- Jean Segura, Arizona (traded January 30th) – 2013 is looking farther and farther away every single second. Let’s get the stolen bases out of the way off the top. Segura has 45 steals the past two seasons. He has 89 in his three full seasons. Fan-freaking-tastic. Now, with a early ADP outside the Top 200, Segura’s not exactly in bust territory, but he’s still a fringe starting short stop in standard leagues and that’s near unforgivable. Since 2014, among players with 1,000 plate appearances, the Brewer sits with the third worst ISO (.079) and third worst wOBA (.270). In fact, the only player with a worse offensive rating on FanGraphs than Segura’s cumulative -42.1 mark over the past two years is Omar Infante with Segura’s base running just keeping him out of the basement. None of my teams will feature the soon to be 26 year-old.
- Asdrubal Cabrera, New York
- Erick Aybar, Atlanta
- Didi Gregorius, New York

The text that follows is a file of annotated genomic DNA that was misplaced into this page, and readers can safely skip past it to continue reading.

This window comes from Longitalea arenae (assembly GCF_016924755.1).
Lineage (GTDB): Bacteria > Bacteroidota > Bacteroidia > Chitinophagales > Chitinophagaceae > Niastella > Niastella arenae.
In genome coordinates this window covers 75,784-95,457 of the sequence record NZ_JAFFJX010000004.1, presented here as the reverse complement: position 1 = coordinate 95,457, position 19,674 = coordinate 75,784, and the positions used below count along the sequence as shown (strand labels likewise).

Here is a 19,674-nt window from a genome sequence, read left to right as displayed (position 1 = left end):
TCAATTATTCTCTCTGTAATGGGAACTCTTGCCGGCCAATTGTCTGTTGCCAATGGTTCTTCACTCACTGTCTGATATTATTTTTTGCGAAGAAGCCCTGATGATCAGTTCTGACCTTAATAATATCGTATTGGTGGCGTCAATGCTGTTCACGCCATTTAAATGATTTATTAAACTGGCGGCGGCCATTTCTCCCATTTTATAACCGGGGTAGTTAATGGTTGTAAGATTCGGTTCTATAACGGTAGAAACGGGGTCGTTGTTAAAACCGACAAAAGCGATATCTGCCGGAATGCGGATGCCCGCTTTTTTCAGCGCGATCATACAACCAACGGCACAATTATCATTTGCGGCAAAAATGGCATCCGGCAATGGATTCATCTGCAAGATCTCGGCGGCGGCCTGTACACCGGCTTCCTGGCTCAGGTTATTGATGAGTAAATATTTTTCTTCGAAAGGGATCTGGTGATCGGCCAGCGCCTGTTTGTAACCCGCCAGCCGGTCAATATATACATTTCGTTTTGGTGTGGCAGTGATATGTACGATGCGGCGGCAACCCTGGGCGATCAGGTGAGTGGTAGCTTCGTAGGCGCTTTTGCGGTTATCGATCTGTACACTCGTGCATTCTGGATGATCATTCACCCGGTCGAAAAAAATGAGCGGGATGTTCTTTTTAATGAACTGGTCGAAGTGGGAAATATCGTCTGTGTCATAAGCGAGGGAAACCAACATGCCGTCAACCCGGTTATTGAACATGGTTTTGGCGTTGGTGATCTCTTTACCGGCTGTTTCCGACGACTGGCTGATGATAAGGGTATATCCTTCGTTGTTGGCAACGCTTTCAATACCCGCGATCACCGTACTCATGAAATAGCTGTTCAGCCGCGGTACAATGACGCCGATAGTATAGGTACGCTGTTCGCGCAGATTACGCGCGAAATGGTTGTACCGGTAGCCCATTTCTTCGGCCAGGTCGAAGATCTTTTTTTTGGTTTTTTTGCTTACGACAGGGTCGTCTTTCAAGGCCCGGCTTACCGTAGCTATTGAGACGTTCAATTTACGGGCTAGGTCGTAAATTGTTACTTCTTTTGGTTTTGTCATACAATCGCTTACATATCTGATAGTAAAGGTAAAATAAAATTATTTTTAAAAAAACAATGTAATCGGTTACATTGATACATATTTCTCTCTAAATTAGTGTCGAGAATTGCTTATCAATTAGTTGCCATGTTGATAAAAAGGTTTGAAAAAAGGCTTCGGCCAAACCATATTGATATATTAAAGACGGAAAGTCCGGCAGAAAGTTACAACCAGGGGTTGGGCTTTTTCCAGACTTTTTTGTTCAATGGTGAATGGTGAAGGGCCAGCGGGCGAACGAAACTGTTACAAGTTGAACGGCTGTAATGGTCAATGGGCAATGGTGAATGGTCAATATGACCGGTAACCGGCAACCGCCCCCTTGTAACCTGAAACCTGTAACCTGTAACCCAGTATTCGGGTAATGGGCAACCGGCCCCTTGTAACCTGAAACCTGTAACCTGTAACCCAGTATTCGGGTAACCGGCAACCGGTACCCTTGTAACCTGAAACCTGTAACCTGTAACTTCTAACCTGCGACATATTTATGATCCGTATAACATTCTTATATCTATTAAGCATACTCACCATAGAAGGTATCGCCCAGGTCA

- Eugenio Suarez, Cincinnati – You’d have to imagine the three-team Todd Frazier deal left Suarez in the ever-popular glass case of emotion. On the one hand, Suarez, who was on his way to being supplanted at short stop by the incumbent Zack Cozart, now had a clear path to playing time with the Reds. On the other hand, the incoming Jose Peraza looms. Anyway, let’s assume Suarez at least begins 2016 with an everyday role – I understand the fantasy infatuation. The former Tiger slugged 13 home runs in 398 plate appearances last season, taking advantage of the pitching nightmare that is Great American. However, the 12.1% HR/FB ratio seems due to normalize, as does the .341 BABIP. Throw in a lacklustre 0.18 BB/K rate and the possible job uncertainty seems a little more severe an issue.
- J.J. Hardy, Baltimore
- Jose Iglesias, Detroit – Iglesias lacks the raw power or speed to truly be relevant in year-long formats, but he is a sneaky name to remember in DFS. Not only did the now 26 year-old hit .354 with a .384 wOBA against left-handed pitching in 2015, but, maybe more importantly, he did so in a lineup full of under appreciated lefty mashers. Iglesias, James McCann, and Nick Castellanos make for a cheap yet effective stack.
- Wilmer Flores, New York
- Andrelton Simmons, Los Angeles